I was debating whether to get a normal heart-shape one or a heartbeat one. I consulted a friend and we both decided that the heartbeat would be more unique. Additionally, whenever I see a heartbeat symbol it reminds me of Sylvia Plath’s quote: ‘I listened to the to the old brag of my heart. I am, I am, I am.’ She is my favourite writer.

The crystal teardrop is a blue topaz, which is December’s birthstone (I was born in mid-December). It is no secret that stones are said to hold special meaning and healing powers. The Blue topaz is said to inspire creativity, stimulate one’s mind, help in making decisions, regulate mood, and aid in sleep along with having other benefits. Whether it really is magical or not is up to you to believe – I’d still say it’s something special nonetheless.

Apart from these jewellery, I like wearing chokers and some necklaces that family/friends have given me as gifts.

And that’s all I wear in the shower for now.

The Importance of Being a Friend.

I owe a lot to my friends. Not in the same sense that I owe a lot to my parents. My friends did not give me ‘life’ or a roof over my head, but often my friends have given me a home to run to when my actual home is far away or I feel there is no home to turn to.

There’s a quote that goes: friends are the family we choose. But often, friends are the ones who choose us. They are the people who choose to stay. Unlike our family who have a ‘obligation’ to stick with us through thick and thin, true friends stay despite having every right to leave.


My philosophy on why people choose to have children is because they wish to fulfil a desire for a ‘family’. However, is that not a selfish want? The want to want a person in order to fulfil their status or complete their happiness. I’ve once had a conversation with a friend who has a younger sister, he told me how he recalls his parents saying they want a daughter as though a daughter was some sort of commodity. I suppose we can say some ‘friends’ have the same approach to friendship (but then that’s not really friendship). A friend-group to some people is just that: a group of people they call ‘friends’. Since I’ve started university I’ve realised how having friends is a choice (and I don’t mean in the sense that you pick your friends like shopping at a grocery store but in the sense that to make a friend and keep a friend, you must have time for them; you must have time for each other).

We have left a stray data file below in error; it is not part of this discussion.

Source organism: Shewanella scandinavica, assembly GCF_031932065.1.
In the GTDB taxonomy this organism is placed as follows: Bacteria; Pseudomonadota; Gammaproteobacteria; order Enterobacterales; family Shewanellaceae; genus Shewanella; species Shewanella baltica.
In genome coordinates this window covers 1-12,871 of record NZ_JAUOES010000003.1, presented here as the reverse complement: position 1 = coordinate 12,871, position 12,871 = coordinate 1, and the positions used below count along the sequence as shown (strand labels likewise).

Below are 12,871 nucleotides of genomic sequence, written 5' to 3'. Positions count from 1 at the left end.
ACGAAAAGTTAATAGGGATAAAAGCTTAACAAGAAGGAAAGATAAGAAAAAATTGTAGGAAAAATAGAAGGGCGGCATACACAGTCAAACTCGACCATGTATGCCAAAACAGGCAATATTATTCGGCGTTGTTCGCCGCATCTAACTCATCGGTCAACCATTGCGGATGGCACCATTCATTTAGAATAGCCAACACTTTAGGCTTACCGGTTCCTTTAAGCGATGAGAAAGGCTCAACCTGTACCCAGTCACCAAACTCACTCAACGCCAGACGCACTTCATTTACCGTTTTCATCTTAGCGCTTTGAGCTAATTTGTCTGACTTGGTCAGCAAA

In school we do not get to choose our friends. We are thrown into a group of people who we develop a friendship with because we spend a lot of time together, almost all day even. But at university (and I also believe in adult life) we are not stuck to a group of people. Instead we make time to see them outside of our regular schedule, making staying friends not as ‘convenient’ as it used to be.

A friend is not a convenience (as a lot of people may believe). Sure, we go out clubbing with our friends, have sunday lunch, see movies, gossip about the same people we hate, and share our favourite music and tv shows. Friends are meant to be fun but you know when you’ve made a real friend when you can call them at two in the morning or have them hug you and feel loveable even when your lover no longer thinks the same. A friend is someone who understands when you have the occasional day of not wanting to talk to anyone. That’s why I agree, friends are like the family we choose to have.

Of course I believe we are friends with more than just our friends. Our father or mother or boyfriend or girlfriend might be our best friends. But it takes a lot to be just friends with someone. To have affection for them and not need anything in return but their friendship.

Ironically, I ‘owe’ this blog to a friend (even though my Dad has been encouraging me to start a blog for years) who gave me the final push to finally write my first post.

(The use of Taylor Swift’s squad may or may not be ironic).